Phone call was the main method used while conducting the study, and the average duration of the call constituted 12 min. During phone interviews, Gulf War veterans were asked regarding known exposures during the war. The researchers concluded that most of the self-reported Gulf War exposures are directly related to many of the medical and psychiatric conditions (Williams, 51).
In addition, the study revealed that being involved in the Gulf War significantly affected the self-reported assessment of quality of life and functional health of respondents.
Gulf War veterans reported considerably lower measures of social and physical functioning as well as mental health. From the critical point of view, the similarity between percentage of post-traumatic stress disorder cases found in the different samples by the RTI and the Iowa Clinical Institute implies to adequacy of presented date. However, self-reporting system of the second study is less reliable both in terms of limited sample and data-collecting procedure. The Department of Defense comprehensive clinical evaluation programme includes assessement for people who have left the armed forces after serving in the Gulf. The clinical procedure of the programme includes the secondary specialist opinion and tertiary specialized care programme. Simultaneously, the clinical procedures adopted at the Persian Gulf registry, another veteran assessment program, differ ones at the clinical evaluation programme, and constitute two-stage process. Thus, by May 1997, 67989 Gulf veterans had been assessed at the Persian Gulf registry, and by March 1997, 26 252 had been examined in the clinical evaluation programme.
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Of 5970 patients who had been assessed at the Persian Gulf registrys phase 2 examinations by May 1997, 35% were diagnosed with musculoskeletal and connective tissue conditions, 32% as having mental disorders, and 28% with loss of memory and other general symptoms (Williams, 61-62).
Simultaneously, according to results obtained from the clinical evaluation programme, of 20000 participants 19% had diseases of the musculoskeletal system, 18% were diagnosed with mental disorders, and 18% with signs, symptoms and ill defined conditions. Of those having a primary diagnosis of a mental disorder, 19% were qualified as having a tension headache, 17% had a major depressive disorder not elsewhere classified, and 15% had prolonged post-traumatic stress disorder (Williams, 63).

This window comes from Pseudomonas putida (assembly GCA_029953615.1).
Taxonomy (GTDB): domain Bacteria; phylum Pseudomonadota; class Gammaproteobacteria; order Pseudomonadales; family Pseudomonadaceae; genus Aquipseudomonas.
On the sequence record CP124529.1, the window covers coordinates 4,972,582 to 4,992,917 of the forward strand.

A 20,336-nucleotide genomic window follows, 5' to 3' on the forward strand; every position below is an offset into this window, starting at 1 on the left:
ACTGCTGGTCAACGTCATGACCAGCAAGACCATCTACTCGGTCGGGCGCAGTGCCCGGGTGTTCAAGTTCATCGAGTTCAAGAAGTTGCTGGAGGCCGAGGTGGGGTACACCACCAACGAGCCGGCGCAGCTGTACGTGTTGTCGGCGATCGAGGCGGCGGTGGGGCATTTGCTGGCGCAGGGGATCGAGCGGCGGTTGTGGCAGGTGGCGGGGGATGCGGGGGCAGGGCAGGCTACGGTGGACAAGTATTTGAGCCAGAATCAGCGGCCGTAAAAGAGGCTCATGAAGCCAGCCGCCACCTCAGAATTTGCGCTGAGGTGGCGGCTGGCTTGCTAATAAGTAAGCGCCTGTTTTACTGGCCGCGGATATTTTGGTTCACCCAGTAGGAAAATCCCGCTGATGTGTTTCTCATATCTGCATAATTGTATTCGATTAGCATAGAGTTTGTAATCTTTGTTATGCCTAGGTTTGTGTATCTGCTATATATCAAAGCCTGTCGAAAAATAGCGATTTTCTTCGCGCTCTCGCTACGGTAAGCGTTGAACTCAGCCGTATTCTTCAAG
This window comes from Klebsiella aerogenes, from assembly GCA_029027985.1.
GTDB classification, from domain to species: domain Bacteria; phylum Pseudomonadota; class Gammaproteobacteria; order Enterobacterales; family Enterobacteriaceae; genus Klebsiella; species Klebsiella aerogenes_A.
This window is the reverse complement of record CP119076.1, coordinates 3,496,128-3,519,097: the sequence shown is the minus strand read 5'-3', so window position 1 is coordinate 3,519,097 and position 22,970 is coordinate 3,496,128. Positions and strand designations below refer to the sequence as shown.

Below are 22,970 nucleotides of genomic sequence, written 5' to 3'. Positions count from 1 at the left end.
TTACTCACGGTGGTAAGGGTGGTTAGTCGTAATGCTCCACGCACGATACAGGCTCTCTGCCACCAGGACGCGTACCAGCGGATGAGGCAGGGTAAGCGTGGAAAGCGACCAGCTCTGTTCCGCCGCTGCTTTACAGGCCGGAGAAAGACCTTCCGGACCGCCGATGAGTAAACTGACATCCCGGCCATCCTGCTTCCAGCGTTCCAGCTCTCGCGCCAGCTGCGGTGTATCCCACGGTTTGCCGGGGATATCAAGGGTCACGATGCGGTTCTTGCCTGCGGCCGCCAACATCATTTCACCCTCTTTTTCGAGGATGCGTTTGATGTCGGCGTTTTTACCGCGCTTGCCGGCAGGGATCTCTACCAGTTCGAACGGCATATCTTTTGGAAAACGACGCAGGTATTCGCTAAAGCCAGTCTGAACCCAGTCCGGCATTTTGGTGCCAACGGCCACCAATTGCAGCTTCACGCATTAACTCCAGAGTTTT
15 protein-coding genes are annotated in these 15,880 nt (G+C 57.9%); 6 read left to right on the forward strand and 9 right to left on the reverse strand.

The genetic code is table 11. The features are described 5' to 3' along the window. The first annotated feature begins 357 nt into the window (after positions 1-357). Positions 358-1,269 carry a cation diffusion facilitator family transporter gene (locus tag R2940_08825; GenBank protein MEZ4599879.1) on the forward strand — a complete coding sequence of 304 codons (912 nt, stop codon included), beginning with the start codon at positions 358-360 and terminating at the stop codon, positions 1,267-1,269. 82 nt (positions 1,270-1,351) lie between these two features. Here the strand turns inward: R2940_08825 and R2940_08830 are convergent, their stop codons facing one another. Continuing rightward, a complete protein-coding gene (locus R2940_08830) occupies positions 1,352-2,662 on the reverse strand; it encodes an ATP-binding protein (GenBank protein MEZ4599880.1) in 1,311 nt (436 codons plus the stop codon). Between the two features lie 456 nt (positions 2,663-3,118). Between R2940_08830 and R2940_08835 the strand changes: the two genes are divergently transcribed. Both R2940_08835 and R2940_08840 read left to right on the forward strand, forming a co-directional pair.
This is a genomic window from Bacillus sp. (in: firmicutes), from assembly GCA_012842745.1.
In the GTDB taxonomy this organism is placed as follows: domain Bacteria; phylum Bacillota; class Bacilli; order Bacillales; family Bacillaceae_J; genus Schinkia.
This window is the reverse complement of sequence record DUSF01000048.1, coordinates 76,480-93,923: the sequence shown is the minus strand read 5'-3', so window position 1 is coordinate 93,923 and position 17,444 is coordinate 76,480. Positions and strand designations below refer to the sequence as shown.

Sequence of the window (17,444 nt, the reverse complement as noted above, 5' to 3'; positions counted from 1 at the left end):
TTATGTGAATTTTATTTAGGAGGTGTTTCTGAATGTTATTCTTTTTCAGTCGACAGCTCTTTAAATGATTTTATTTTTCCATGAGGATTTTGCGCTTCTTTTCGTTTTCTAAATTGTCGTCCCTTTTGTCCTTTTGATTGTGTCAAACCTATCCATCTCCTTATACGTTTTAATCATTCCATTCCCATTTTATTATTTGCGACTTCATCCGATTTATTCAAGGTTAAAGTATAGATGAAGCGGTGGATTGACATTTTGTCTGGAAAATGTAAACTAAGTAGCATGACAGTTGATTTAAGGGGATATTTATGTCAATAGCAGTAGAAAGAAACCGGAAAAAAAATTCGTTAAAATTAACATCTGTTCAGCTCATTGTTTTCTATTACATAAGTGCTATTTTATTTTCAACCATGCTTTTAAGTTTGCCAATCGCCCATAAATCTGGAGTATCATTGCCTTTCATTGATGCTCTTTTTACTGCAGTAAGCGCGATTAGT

The primary purpose of both assessment programmes was to examine the variety of health deviations, and mental deviations in particular. Although there are similarities between two previous studies, conducted by the RTI and Iowa Clinical Institute, and those two programmes, it is difficult to make specific comprarisons. All programmes present substantial proportion of participants characterized with conditions that are not available for adequate diagnosis and classification.
Moreover, it is impossible to compare the prevalance of psychiatric disorders, in particular post-traumatic stress disorder in those samples. The clinical findings in the first 1000 veterans diagnosed in the Ministry of Defences Gulf war medical assessment programme revealed similar results. Study revealed that fatigue, joint and muscle aches and pains, as well as and affective symptoms, in particular mood change and anxiety, were registered as the most common symptoms. According to research data, many other symptoms were indicated, however but no clinically consistent pattern existed to suggest a common underlying disease process. From the critical point of view, the dilemma lies in case definition. Although a recent US study offered a symptom based case definition (presence of one or more chronic symptoms of post-traumatic stress disorder), British studys definition was designed as a research tool to focus future research efforts rather than as a set of diagnostic criteria, and since sample consisted of self selected, mostly ill veterans, and no have standardized data on the duration of symptoms were available, meaningful comparative data cannot be derived (Williams, 76).
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A number of important changes in the mental health field and in the larger health care environment have contributed to an increasing emphasis on designing and monitoring of Gulf War veterans mental health care of Gulf War veterans, diagnosed with post-traumatic stress disorder. Practically, early versions of the principal instrument for evaluating managed care organizations had only one measure for the quality of mental health care towards Gulf War veterans: the percentage of inpatients hospitalized for a post-traumatic stress disorder who received an outpatient visit within 30 days of discharge (Fontana, 237).
Continuity of care is viewed by many as a primary indicator of the quality of outpatient mental health care in cases of post-traumatic disorder. The study conducted by A. Fontana and R. Rosenheck was to determine whether administrative measures of continuity of care were associated with greater improvements in the Gulf War veteran health status in the case of post-traumatic stress disorder. Continuity of care measured at the individual level was consistently associated with greater reductions in alcohol abuse but was not significantly related to any other outcomes after correcting for multiple comparisons (Niles, 116).